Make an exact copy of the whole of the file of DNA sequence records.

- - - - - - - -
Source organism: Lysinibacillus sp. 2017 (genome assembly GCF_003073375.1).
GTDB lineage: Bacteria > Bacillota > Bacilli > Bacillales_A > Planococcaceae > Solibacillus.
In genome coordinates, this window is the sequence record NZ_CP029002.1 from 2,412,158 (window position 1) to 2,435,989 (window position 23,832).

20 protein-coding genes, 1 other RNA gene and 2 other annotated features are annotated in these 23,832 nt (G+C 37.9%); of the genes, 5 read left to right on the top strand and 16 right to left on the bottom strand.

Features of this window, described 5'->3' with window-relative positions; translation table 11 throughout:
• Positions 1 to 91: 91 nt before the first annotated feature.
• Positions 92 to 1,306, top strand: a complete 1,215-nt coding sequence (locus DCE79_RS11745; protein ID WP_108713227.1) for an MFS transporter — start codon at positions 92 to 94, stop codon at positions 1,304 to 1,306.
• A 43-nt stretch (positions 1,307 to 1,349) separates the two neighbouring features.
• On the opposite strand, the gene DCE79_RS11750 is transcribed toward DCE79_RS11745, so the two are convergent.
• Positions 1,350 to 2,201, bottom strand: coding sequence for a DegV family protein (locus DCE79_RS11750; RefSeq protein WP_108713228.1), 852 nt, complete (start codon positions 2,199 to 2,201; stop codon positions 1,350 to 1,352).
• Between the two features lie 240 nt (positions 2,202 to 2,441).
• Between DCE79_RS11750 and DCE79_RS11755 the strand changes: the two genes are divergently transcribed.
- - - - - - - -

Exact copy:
Source organism: Lysinibacillus sp. 2017 (genome assembly GCF_003073375.1).
GTDB lineage: Bacteria > Bacillota > Bacilli > Bacillales_A > Planococcaceae > Solibacillus.
In genome coordinates, this window is the sequence record NZ_CP029002.1 from 2,412,158 (window position 1) to 2,435,989 (window position 23,832).

20 protein-coding genes, 1 other RNA gene and 2 other annotated features are annotated in these 23,832 nt (G+C 37.9%); of the genes, 5 read left to right on the top strand and 16 right to left on the bottom strand.

Features of this window, described 5'->3' with window-relative positions; translation table 11 throughout:
• Positions 1 to 91: 91 nt before the first annotated feature.
• Positions 92 to 1,306, top strand: a complete 1,215-nt coding sequence (locus DCE79_RS11745; protein ID WP_108713227.1) for an MFS transporter — start codon at positions 92 to 94, stop codon at positions 1,304 to 1,306.
• A 43-nt stretch (positions 1,307 to 1,349) separates the two neighbouring features.
• On the opposite strand, the gene DCE79_RS11750 is transcribed toward DCE79_RS11745, so the two are convergent.
• Positions 1,350 to 2,201, bottom strand: coding sequence for a DegV family protein (locus DCE79_RS11750; RefSeq protein WP_108713228.1), 852 nt, complete (start codon positions 2,199 to 2,201; stop codon positions 1,350 to 1,352).
• Between the two features lie 240 nt (positions 2,202 to 2,441).
• Between DCE79_RS11750 and DCE79_RS11755 the strand changes: the two genes are divergently transcribed.